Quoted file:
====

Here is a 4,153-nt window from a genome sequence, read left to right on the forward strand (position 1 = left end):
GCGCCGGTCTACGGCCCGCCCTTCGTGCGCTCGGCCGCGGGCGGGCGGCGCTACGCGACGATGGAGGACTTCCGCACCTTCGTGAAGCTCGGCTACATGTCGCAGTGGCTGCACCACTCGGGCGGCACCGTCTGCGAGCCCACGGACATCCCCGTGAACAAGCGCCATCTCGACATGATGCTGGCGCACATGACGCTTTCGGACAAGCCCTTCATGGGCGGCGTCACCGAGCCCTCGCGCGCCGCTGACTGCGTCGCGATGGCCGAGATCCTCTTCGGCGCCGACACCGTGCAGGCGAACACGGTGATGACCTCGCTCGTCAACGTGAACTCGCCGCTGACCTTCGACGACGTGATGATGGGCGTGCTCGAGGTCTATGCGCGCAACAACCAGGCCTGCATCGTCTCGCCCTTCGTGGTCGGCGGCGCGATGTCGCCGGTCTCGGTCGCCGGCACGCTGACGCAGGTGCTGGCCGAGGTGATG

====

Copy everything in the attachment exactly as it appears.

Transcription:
Here is a 4,153-nt window from a genome sequence, read left to right on the forward strand (position 1 = left end):
GCGCCGGTCTACGGCCCGCCCTTCGTGCGCTCGGCCGCGGGCGGGCGGCGCTACGCGACGATGGAGGACTTCCGCACCTTCGTGAAGCTCGGCTACATGTCGCAGTGGCTGCACCACTCGGGCGGCACCGTCTGCGAGCCCACGGACATCCCCGTGAACAAGCGCCATCTCGACATGATGCTGGCGCACATGACGCTTTCGGACAAGCCCTTCATGGGCGGCGTCACCGAGCCCTCGCGCGCCGCTGACTGCGTCGCGATGGCCGAGATCCTCTTCGGCGCCGACACCGTGCAGGCGAACACGGTGATGACCTCGCTCGTCAACGTGAACTCGCCGCTGACCTTCGACGACGTGATGATGGGCGTGCTCGAGGTCTATGCGCGCAACAACCAGGCCTGCATCGTCTCGCCCTTCGTGGTCGGCGGCGCGATGTCGCCGGTCTCGGTCGCCGGCACGCTGACGCAGGTGCTGGCCGAGGTGATG